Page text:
CHRIS HAYES: Like liberatory essentially.

HAFSA KANJWAL: Yes. Yeah.

CHRIS HAYES: Which is the story in through much of the subcontinent, converts to Islam being from lower castes and it being a sort of way out of this hierarchy.

HAFSA KANJWAL: Yes, exactly. Yeah.

CHRIS HAYES: And so what is the language spoken in Kashmir?

HAFSA KANJWAL: So Kashmir, the state itself is quite diverse. Kashmiri is the language that’s spoken by the Kashmiri-speaking Muslims. But there’s also Dogras who speak Dogri. There’s other groups of Muslims that speak Balti and other languages. But Kashmiri is one language that’s at least spoken in the Kashmir Valley, which is where most of the troubles are.

CHRIS HAYES: What I’m hearing from you is a place that is at a crossroads of a bunch of different intersecting cultures, and for long periods of time pre the colonial era is multi-ethnic, multilingual, multi-confessional. It is a kind of diverse and mixing pot place.

HAFSA KANJWAL: Yeah, absolutely. It’s incredibly diverse geographically, but also it’s because of history, things that happened in history that kind of pushed certain groups of people to have to live in coexistence with each other.

CHRIS HAYES: It is on the border between India and Pakistan.

HAFSA KANJWAL: Yes. It’s on the border between India and Pakistan and claimed by both countries.

CHRIS HAYES: Right. So in the sort of colonial era, despite the fact that it has a majority Muslim population, it has a Hindu ruler who was essentially granted authority by the British empire.

HAFSA KANJWAL: Right. Yes. And he was particularly harsh towards the majority Muslim population, who at the time were mostly peasants. Even up until 1941 which was before partition, only up to one percent of Kashmiri Muslims were literate. So most of them were having to partake in forced labor. They were agriculturalists, but most of their produce had to be given to the ruler as taxes, really large taxes. The historians basically say that the ruler ran a Hindu state and was discriminatory towards Kashmiri Muslims. In 1931 is when Kashmiris basically see that their history of self-determination begins in many ways.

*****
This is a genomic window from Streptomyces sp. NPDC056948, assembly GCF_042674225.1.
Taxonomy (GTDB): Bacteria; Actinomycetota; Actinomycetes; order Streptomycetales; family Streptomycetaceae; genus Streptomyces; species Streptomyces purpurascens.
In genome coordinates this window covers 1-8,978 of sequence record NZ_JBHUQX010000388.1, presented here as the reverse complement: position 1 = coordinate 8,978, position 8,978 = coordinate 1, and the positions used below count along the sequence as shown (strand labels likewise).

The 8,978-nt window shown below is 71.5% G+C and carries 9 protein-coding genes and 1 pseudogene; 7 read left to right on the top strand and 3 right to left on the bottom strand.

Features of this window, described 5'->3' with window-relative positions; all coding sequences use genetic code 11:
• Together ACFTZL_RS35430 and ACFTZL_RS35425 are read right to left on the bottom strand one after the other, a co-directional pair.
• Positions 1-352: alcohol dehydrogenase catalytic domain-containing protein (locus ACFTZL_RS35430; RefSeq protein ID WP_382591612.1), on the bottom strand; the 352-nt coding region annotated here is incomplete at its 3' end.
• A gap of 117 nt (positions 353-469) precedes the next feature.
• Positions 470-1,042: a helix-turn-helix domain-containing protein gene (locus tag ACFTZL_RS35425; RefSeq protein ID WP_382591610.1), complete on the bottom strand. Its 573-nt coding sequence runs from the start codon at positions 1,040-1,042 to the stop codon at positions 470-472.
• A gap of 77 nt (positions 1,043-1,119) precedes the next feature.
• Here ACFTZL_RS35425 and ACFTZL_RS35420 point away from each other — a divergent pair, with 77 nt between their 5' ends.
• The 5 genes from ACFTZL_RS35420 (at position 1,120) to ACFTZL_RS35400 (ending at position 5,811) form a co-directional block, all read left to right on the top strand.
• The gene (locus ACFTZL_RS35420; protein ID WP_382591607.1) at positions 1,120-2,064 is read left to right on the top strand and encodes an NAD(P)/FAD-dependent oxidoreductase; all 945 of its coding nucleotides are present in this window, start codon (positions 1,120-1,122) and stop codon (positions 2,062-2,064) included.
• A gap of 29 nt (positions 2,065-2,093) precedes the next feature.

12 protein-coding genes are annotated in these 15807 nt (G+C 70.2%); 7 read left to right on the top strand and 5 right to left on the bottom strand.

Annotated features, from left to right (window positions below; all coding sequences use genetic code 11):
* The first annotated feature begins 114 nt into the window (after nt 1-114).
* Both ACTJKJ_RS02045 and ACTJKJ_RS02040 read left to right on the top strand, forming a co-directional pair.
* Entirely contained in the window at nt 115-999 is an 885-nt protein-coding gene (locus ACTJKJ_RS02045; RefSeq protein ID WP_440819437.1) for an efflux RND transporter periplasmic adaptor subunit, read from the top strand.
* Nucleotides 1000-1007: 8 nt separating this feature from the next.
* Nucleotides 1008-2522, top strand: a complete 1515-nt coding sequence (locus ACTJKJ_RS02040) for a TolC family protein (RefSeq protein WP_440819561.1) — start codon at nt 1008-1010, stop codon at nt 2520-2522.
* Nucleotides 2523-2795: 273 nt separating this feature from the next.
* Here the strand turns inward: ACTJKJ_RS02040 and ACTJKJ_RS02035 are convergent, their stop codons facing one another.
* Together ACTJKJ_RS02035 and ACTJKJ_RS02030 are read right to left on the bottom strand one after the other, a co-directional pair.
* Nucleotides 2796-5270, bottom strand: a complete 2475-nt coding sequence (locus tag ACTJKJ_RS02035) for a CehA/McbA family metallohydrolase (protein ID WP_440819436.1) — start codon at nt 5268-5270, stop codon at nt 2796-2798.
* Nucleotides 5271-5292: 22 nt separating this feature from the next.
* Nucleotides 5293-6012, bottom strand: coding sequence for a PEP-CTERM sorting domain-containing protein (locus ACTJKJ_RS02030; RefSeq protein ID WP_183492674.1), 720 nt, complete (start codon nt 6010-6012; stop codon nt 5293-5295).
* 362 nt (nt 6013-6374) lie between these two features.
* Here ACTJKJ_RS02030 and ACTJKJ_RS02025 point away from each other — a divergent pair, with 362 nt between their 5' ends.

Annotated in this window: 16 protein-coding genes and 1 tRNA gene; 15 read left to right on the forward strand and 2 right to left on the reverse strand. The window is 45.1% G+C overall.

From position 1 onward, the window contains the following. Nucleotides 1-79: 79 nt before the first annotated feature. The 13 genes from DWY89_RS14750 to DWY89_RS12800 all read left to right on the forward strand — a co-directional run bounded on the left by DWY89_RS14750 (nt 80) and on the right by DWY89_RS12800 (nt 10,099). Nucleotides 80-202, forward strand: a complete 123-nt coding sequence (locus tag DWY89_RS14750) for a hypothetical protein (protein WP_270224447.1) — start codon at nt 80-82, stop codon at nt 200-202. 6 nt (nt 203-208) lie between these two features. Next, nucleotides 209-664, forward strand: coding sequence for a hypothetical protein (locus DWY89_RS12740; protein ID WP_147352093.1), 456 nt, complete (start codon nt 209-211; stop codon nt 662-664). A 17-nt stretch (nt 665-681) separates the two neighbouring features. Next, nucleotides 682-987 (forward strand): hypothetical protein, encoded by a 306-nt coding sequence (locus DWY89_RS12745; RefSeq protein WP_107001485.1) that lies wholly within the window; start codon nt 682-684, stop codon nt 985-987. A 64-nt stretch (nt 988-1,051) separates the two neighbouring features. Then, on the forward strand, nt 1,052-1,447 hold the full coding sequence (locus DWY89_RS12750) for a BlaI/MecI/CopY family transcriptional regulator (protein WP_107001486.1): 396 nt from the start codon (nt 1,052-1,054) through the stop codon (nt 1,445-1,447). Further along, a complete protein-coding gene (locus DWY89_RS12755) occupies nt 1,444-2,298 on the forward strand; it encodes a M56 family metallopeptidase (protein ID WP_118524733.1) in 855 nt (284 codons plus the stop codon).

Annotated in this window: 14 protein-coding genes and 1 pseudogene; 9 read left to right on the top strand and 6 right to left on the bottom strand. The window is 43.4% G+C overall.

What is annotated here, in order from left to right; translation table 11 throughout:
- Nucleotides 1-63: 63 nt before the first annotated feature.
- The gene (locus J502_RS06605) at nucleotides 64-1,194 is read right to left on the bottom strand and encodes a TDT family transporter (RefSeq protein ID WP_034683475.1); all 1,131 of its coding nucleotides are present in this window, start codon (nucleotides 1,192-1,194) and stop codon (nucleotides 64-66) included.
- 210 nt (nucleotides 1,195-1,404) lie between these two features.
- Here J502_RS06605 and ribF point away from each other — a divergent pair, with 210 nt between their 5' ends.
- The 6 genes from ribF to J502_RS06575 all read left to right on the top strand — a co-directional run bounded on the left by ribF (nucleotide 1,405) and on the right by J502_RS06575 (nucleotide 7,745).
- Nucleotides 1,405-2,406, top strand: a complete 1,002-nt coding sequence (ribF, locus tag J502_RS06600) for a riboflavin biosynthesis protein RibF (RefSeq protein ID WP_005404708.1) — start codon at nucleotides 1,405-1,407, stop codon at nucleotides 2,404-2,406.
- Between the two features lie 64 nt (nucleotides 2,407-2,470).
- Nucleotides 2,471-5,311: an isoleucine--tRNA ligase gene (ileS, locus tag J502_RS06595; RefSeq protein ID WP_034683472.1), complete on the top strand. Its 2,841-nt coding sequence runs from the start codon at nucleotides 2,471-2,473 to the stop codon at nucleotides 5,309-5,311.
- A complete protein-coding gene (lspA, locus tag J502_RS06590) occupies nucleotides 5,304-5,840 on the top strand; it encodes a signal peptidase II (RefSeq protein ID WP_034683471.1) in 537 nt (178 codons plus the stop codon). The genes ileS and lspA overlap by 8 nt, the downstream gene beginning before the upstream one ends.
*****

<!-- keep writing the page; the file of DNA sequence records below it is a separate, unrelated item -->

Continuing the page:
So it’s even before partition, where Kashmiri Muslims, but then also other communities in Kashmir, began to articulate a sense of freedom or a desire for freedom against the Dogra rulers. That was their goal. That was their goal was to overcome this oppressive rule and to have a better employment, better forms of self-governance for Kashmiris themselves.

CHRIS HAYES: Is there an armed uprising in ’31?

HAFSA KANJWAL: At that time, no, it was not an armed uprising. It started on July 13th when there were people that were protesting and the Dogra army actually fired into a crowd. So even to this day, the 22 people that were killed by the Dogra army, it’s still commemorated as Martyrs Day in Kashmir.

CHRIS HAYES: Wow. What happens to Kashmir at partition?

HAFSA KANJWAL: Basically Kashmir is this unique space because it has a Muslim majority population and a Hindu ruler. The idea was that the princely states, over 500 of them, would have to decide whether they would join India or Pakistan. So all of these princely states kind of get broiled up into the logic of Partition. It was clear in many cases where the ruler was Hindu or the ruler was Muslim and the population were also Hindu or Muslim, but Kashmir was this space that was different, in addition to Hyderabad and another state called Junagadh.